Contrary to its stated commitment to stop funding climate denier groups, the Exxon funding spigot remained as open as the BP gusher, continuing to pollute the media landscape with oil-soaked misinformation designed to cripple international action on climate change.

Greenpeace's ExxonSecrets project has documented the nearly $25 million spent by ExxonMobil since 1998 to fund climate denier groups.

Exxon-funded groups used their latest infusion of oil money to create a media frenzy over the “Climategate” non-scandal and other efforts to derail progress towards an international agreement to fight climate change at the COP-15 talks in Copenhagen last winter.
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As noted by the Times article [subscription required]:

“Several [of the Exxon-funded groups] made outspoken attacks on climate scientists at the University of East Anglia and argued their leaked e-mails showed that the dangers of global warming had been grossly exaggerated.

The scientists were exonerated this month by an independent inquiry but groups funded by Exxon have continued to lambast them. The Media Research Centre, which received $50,000 last year from Exxon, called the inquiry a "whitewash" and condemned "climate alarmists".

Some of Exxon's largest donations were to groups that lobbied against a global deal on emissions being reached at the climate summit last December in Copenhagen.

Exxon could see the value of its oil and gas investments fall sharply if governments adopt aggressive plans to reduce their dependence on fossil fuels.”


The Times correctly notes that Exxon had pledged in 2007 to stop funding climate denier groups:

In its 2007 Corporate Citizenship Report, [Exxon] stated: "In 2008 we will discontinue contributions to several public policy groups whose position on climate change could divert attention from the important discussion on how the world will secure energy required for economic growth in an environmentally responsible manner."

Exxon also gave reassurances last year that it had no funding links with the sceptics' biggest annual conference, the International Conference on Climate Change. But a list published by Exxon this month of its "2009 worldwide contributions and investments" revealed that it had given four cosponsors of the New York event a total of $275,000. It also gave $1 million to 20 other sceptic groups.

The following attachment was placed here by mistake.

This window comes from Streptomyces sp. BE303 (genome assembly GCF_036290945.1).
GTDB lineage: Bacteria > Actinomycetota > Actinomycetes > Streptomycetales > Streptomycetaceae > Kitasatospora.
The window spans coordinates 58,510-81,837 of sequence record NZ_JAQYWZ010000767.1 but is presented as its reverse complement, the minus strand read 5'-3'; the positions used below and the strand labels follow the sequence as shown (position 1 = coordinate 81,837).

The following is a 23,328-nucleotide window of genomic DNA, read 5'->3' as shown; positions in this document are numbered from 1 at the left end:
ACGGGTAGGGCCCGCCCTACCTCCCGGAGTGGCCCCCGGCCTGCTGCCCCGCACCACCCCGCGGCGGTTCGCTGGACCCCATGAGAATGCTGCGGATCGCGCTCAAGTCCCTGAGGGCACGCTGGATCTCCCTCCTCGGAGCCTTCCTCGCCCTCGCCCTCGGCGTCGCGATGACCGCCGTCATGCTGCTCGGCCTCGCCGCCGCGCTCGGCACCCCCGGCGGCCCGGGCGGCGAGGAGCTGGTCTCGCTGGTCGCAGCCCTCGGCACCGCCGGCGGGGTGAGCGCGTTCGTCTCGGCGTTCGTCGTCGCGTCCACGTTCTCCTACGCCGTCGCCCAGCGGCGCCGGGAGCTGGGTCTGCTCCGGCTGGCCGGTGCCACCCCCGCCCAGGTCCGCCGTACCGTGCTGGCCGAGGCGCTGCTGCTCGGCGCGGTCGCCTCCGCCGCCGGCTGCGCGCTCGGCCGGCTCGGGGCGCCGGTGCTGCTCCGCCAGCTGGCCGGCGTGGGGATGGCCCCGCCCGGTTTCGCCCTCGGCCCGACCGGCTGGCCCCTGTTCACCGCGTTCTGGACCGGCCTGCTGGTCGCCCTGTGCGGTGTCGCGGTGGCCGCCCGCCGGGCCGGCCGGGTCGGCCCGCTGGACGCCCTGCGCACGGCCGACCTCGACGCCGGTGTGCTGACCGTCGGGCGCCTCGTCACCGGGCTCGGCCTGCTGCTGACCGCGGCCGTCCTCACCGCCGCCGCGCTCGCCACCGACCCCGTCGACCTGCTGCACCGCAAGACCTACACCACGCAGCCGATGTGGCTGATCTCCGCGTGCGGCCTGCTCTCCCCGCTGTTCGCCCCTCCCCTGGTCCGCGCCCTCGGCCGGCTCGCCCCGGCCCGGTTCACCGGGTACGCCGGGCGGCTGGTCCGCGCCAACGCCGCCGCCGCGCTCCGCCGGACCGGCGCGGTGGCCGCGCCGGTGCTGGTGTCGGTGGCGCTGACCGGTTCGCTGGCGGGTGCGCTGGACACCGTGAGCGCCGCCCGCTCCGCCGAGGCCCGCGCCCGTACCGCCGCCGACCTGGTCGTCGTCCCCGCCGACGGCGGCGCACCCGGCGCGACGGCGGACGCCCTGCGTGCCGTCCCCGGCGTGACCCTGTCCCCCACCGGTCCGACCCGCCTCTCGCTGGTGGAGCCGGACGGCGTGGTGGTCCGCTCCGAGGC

The four groups funded by Exxon — the Atlas Economic Research Foundation, the Media Research Center, the Pacific Research Institute and the Heritage Foundation — co-sponsored the annual Heartland Institute denial-a-palooza conference last year.

When questioned by the Times about the company’s previous decision to stop funding denier groups, Exxon chose to recycle its pledge yet again, announcing that it would stop supporting three of the four groups from now on:

After being contacted by The Times, Exxon announced that it would no longer fund the Atlas Economic Research Foundation, the Media Research Centre or the Pacific Research Institute. Exxon did not comment on whether it would continue to fund the other 21 sceptic groups to which it gave money last year.

It said in a statement: "We fund a wide range of groups. Every year, we do an evaluation and make funding decisions.

If a group's position on climate change becomes distracting or diverts attention away from this important discussion, we evaluate whether we will continue funding." Exxon said it selected groups because of their work "on a variety of issues, for example Heritage Foundation to further discussion on tax and trade issues".


So is this Exxon’s newest trick to spin its vast misinformation campaign?  Now it will only provide funding for groups who work on a variety of issues, not those whose sole focus is endangering humanity further by delaying action to address climate change?

What excuse will ExxonMobil think of next year?